When you assemble a group of people with fast machines and ask them to drive at high speeds around a circuit of sharp turns and tight corners, accidents and injuries seem unavoidable. Despite this, motorsport accidents are infrequent, though they can be serious when they occur. Toni Murch, MCPara, HCPC-registered paramedic and business development manager at Celox Medical, recounts one incident where effective haemorrhage control was critical for survival.
Motorsport is one of the most popular sports in the United Kingdom, with the Motor Sports Association (MSA) issuing permits for approximately 5000 events each year. With 29 active permanent circuits around the country and televised races attracting thousands of viewers from around the world, the UK is undoubtedly one of the most active territories in motorsports.
While racing venues uphold very high safety standards and employ trained emergency medical personnel for races, accidents still happen. The critical factor is the speed and effectiveness of medical staff to respond when an accident occurs; something that can be a matter of life or death.
Celox Medical, a global brand by Medtrade Products, was established to specialise in the field of pre-hospital haemorrhage control. A result that stems from the company’s commitment for continuously monitoring and assessing the safety and performance of its products once these are released in the market.
For example, several medical support teams at motorsport venues around the UK carry Celox products to provide fast, effective haemorrhage control, with Celox Rapid being the company's fastest acting haemostatic gauze.
Meditech Global, the trackside emergency ambulance provider at the Rockingham Motor Speedway, recently reported a prime example of how its paramedics used Celox to save the life of a motorcyclist.
During a bike track day, a fault with a motorcycle’s braking system developed. Unable to slow down, the rider turned through a high-speed corner and lost control of his bike. The momentum forced both bike & rider sliding off the circuit at over 100mph. The speed and force were so intense that the rider continued over the gravel trap before hitting the tyre wall protected armco barrier. The rider came to an eventual stop fully conscious with his legs split apart.
Whilst a rare type of accident, it was extremely challenging to treat. The rider had suffered a dislocated femur with an arterial laceration on the upper thigh and multiple fractures to his pelvis. Failure to stem the flow of blood from the laceration would result in the rider bleeding out.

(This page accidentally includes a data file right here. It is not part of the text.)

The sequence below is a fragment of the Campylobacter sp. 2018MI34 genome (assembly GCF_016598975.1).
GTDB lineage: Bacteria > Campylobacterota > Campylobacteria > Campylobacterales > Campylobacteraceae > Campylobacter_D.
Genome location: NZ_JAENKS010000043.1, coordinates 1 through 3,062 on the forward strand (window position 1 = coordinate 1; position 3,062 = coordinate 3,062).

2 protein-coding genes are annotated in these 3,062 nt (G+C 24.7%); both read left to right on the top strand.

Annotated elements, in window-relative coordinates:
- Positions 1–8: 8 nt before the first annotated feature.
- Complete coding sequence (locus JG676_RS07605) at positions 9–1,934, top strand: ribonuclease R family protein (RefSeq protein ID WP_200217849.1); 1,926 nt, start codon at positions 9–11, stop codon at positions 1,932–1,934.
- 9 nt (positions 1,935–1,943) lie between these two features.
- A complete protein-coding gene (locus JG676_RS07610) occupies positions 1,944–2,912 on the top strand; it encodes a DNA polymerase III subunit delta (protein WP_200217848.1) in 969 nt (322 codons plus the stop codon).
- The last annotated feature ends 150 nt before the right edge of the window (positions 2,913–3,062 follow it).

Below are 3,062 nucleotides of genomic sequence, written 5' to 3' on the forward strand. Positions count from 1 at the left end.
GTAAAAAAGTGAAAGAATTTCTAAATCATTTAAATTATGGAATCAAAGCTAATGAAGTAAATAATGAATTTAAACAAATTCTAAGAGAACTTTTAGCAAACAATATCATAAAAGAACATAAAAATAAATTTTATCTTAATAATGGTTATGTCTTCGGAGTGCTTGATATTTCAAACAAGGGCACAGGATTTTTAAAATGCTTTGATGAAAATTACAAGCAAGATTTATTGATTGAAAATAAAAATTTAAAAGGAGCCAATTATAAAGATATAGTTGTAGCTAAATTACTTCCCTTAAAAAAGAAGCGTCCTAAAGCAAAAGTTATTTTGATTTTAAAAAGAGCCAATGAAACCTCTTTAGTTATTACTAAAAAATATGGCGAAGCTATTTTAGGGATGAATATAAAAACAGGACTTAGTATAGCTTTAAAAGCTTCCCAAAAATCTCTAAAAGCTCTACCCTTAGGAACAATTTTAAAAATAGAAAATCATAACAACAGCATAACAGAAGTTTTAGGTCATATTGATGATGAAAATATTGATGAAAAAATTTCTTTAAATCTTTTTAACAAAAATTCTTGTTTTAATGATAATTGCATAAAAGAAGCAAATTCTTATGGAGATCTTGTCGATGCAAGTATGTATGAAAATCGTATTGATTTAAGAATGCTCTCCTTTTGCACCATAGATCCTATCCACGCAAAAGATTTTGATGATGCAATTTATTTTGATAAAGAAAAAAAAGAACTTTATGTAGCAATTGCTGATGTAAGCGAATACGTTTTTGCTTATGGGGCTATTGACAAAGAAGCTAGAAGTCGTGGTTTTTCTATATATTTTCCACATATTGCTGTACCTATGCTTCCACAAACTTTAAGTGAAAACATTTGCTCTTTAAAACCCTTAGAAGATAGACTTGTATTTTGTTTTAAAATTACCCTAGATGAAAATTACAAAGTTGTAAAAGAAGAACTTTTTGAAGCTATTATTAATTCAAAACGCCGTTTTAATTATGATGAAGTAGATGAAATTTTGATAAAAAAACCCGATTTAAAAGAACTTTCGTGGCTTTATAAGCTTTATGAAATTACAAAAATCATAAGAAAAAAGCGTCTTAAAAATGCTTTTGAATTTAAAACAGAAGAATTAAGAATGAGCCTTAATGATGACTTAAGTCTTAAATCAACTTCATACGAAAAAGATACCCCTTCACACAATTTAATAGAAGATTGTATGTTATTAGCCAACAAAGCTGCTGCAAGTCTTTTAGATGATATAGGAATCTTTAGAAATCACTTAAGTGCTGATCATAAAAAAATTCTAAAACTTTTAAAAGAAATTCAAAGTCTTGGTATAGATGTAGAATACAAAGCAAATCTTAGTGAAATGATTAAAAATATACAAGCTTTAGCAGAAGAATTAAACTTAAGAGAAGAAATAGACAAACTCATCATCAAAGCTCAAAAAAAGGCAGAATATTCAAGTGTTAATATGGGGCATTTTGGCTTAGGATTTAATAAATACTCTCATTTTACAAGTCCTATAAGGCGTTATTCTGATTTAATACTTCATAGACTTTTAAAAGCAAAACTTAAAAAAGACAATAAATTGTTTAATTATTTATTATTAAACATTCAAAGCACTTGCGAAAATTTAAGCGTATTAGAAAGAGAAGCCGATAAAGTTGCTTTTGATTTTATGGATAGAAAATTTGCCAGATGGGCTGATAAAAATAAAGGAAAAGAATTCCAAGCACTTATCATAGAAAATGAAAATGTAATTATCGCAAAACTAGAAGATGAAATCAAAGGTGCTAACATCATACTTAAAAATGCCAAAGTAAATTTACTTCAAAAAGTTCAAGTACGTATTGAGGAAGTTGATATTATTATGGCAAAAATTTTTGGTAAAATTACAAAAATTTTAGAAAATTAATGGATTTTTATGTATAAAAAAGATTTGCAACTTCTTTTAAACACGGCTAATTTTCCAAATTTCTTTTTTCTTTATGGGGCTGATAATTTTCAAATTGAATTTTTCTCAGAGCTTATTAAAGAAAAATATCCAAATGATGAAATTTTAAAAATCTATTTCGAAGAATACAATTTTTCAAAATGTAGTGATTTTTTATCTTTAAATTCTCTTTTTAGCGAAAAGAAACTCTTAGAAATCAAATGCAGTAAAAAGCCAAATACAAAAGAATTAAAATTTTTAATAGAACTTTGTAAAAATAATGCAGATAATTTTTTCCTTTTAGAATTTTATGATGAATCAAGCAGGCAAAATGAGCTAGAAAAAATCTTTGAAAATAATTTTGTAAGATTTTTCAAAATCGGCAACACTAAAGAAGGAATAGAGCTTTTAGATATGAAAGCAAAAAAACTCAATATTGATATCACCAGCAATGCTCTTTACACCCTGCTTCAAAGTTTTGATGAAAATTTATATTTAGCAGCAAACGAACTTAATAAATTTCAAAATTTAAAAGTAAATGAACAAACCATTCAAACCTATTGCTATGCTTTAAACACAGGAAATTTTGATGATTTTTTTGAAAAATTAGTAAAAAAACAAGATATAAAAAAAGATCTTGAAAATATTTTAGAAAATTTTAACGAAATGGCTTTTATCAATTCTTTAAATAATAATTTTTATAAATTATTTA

Time is of the essence with arterial bleeds, particularly as the time to treat after a motorsports accident is often not immediate. Response to the incident was prompt with the first paramedic/technician crewed ambulance at scene within 60 seconds.
With a one-minute haemorrhage already a reality, emergency treatment needed to be done quickly to stop the arterial bleed caused by the laceration. The paramedic at the scene immediately turned to Celox and later reported that the chitosan-coated gauze, stopped the arterial bleeding within three minutes.
Given the severity of the wound, the air ambulance transferred the patient to Coventry emergency hospital. A 12-minute, high pressure, high vibration journey, with air-medics potentially ready for another haemorrhage situation on the flight. Celox kept the wound sealed without any rebleeding on route from the circuit to the emergency hospital. The patient arrived safe and was taken straight into the operating theatre and was successfully treated.
Without an effective haemostatic gauze on hand to provide fast haemorrhage control, the story could have ended very differently. Fortunately, the emergency team had Celox on hand to act quickly and properly. A haemostatic gauze can treat life-threatening bleeding fast, without the need for a tourniquet and, for Celox Rapid, with only 60 seconds compression, or until bleeding stops.
Life threatening accidents are fortunately rare, but accidents do happen in motorsport. For the emergency services responding to these accidents, speed is as important for treatment as it is for the racers competing. It’s important that emergency responders have the fastest acting products available to ensure as many people survive as possible.